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Airy Fairy: Growing Air Plants From Seeds Like Magic.

Growing air plants in your home can make you look like a green-thumbed wizard. Plants seemingly growing in thin air look great and are also brilliant conversation starters.

When it comes time to propagate your air plants, most owners will separate offcuts or pups from their mature plants and grow these. But there is another option! Air plants also produce viable seeds which you can germinate and grow yourself!

 Growing from seed can mean a long time before you have full-sized plants compared to propagating by separation, but it also means you can get a whole lot more plants at once and the plants that grow are usually stronger and healthier than propagated ones.

 So how do you go about growing air plants from seed? Read on as we clear the air for you.

Getting your hands on air plant seeds isn’t necessarily hard, but it can be a little tricky. You can either harvest seeds from your own plant or buy your seeds from a dealer. 
Seeds will appear on your air plant in a pod which will look like a cotton ball or dandelion head when it opens. Using tweezers lets your harvest the individual seeds from the pod. It's a bit fiddly, but it’s the cheapest way to get seeds.
Buying seeds on the other hand lets you skip the harvesting step, and gets you viable, ready-to-go seeds straight away. Reputable seed retailers will sell only fresh, viable seeds to you. 

You’ll need to get your hands on a container big enough to hold your growing medium of choice and several seeds about 5-10cm apart. The size of the container will depend on how many seeds you have to plant. Spacing the seeds out this far will mean that your plants can develop into larger seedlings before you need to start separating them. The larger the plant, the more robust and less fragile they are. 

The best growing medium for air plants is one that can hold moisture but drains freely. Coco-coir, peat moss, and some fabrics like nylon stockings, Velcro sheets, and flyscreen can also fit this bill.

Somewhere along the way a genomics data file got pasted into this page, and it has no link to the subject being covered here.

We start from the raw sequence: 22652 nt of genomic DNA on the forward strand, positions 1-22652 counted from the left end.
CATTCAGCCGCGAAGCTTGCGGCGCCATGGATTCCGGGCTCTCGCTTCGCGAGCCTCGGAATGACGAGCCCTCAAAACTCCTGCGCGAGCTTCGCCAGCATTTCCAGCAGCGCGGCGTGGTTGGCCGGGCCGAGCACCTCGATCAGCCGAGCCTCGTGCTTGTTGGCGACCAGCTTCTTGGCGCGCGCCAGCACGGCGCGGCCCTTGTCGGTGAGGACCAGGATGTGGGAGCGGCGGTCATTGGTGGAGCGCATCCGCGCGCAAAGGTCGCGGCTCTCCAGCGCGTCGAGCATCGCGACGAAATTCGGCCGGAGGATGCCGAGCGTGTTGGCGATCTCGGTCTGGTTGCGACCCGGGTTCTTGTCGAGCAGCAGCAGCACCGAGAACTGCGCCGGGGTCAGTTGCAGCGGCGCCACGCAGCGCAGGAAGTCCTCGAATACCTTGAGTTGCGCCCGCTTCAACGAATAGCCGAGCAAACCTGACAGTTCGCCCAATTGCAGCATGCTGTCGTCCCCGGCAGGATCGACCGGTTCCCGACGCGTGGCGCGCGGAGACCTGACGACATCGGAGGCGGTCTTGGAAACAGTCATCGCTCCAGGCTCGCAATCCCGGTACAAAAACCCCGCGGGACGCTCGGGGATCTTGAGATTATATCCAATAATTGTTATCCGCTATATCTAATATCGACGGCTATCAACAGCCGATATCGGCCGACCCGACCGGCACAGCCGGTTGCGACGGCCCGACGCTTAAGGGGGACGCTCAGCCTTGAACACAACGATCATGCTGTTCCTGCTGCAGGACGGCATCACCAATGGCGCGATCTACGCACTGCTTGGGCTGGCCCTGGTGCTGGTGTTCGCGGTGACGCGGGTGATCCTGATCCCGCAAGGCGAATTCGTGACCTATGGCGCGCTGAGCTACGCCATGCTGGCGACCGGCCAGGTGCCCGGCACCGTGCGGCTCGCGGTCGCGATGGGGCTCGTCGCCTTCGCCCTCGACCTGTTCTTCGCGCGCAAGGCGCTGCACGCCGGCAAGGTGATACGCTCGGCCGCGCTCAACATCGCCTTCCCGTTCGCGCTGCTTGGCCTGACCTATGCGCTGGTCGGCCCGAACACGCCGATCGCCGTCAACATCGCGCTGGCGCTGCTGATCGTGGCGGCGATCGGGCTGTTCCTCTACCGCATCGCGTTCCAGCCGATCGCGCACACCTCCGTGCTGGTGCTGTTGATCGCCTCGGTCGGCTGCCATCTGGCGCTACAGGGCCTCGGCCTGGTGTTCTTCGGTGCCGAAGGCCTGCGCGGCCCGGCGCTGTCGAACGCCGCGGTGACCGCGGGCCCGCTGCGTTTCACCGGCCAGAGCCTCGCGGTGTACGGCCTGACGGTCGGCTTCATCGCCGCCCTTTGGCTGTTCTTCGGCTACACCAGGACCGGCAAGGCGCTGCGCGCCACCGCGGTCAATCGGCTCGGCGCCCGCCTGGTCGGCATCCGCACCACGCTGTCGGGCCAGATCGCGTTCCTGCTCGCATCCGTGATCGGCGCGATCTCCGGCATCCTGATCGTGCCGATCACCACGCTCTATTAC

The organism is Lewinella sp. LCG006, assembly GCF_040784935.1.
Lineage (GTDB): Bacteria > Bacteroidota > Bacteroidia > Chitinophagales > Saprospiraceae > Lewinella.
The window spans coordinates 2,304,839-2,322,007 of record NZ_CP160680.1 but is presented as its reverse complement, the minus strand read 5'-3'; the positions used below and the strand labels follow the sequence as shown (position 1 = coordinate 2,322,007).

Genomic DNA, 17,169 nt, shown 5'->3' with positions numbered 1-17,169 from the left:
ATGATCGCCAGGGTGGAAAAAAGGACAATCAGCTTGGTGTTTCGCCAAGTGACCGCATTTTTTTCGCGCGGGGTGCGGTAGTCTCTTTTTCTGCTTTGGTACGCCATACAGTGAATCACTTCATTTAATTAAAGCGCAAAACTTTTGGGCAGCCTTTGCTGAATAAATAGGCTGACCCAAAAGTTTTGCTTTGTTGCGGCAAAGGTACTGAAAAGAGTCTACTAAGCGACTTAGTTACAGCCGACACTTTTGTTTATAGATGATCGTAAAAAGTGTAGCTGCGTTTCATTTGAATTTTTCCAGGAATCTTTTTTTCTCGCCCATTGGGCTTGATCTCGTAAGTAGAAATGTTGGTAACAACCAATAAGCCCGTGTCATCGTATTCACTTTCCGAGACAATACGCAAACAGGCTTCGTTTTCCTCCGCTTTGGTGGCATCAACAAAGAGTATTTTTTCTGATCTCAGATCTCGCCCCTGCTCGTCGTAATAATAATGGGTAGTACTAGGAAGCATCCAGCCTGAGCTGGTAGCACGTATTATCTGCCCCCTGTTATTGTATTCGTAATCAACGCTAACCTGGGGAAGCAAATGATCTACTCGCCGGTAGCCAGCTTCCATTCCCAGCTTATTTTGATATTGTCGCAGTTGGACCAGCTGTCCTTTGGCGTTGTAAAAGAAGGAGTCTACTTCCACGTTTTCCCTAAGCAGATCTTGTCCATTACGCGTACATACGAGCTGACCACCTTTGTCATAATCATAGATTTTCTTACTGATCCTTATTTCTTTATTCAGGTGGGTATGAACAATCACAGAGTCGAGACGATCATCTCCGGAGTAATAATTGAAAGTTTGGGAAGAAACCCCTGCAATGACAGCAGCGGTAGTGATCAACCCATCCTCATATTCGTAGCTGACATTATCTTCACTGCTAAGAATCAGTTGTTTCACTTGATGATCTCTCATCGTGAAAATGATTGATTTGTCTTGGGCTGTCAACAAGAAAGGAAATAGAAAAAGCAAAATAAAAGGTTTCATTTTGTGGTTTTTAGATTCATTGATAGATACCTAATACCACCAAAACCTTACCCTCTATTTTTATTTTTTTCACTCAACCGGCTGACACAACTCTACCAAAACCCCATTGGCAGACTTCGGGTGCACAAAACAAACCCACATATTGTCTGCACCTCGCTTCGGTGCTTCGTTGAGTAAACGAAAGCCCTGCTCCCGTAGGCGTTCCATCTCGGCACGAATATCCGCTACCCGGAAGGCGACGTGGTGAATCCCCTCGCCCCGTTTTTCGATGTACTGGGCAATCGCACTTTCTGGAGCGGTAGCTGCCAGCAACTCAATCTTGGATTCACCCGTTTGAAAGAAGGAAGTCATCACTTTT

Place your planting medium in your container and have a bright, protected spot ready to store them. You don’t need to cover the seeds, and you want to encourage good airflow around them, to stop them from rotting. 

Before you lay your seeds into your container, you’ll need to check if they’re ready for planting.  Air plant seeds can begin to germinate in the seed pod before you harvest them. These seeds will have a small green tip on them. If you see this, your seeds are ready for planting. 

 If you don’t see green tips, and your seeds look brown and dry, you’ll need to soak them in warm water until you see the green tips emerge. You can do this in a small container filled with water or with moistened material like fabric or cotton. This process can take between 2-4 weeks, and you’ll need to freshen and top up the water during this time. 

After 4 weeks in water, your seeds should have green tips showing and be ready for planting. If they don’t, then it’s safe to say that those seeds aren’t viable, and they can be disposed of. 

When your seeds are ready for planting, spread them out onto your planting medium using tweezers. You want to place them individually and not as clumps, and you want to space them out so that they’re easier to handle when it comes time to separate your seedlings.

Once planted, it becomes a waiting game. Make sure that the planting medium stays wet, but not waterlogged, and be sure to let it dry a bit before watering with a mister again. Soggy soil can cause algae which can smother your seedlings, and excessive moisture can encourage moulds and other fungal rots that will kill your seedlings.

After around 4 weeks you should begin to see those green tips turn into true leaves, and your seeds turn into small seedlings. At this point, you need to continue to keep them moist and let them grow bigger before you think about touching them.  
Once your new seedlings get to a few more leaves and a size that you can easily handle, you can begin to move them into the locations you eventually want them to grow in. You’ll still need to provide good light and high humidity, but the plant's demands will begin to be more like their mature housemates than they were as a seedling. 
Full maturity can take anywhere from 1-2 years, but once they get to this point, your seedling's growth will explode and become much more rapid. Your plants will soon be ready for dividing for more propagation, or ready to start seeding themselves!

Deciding to grow air plants by seeds is a long but rewarding process. You can get more plants that are often stronger and healthier than you might by propagating pups. So make like an ‘Airy Godmother and work some magic by germinating some air plant from seeds!

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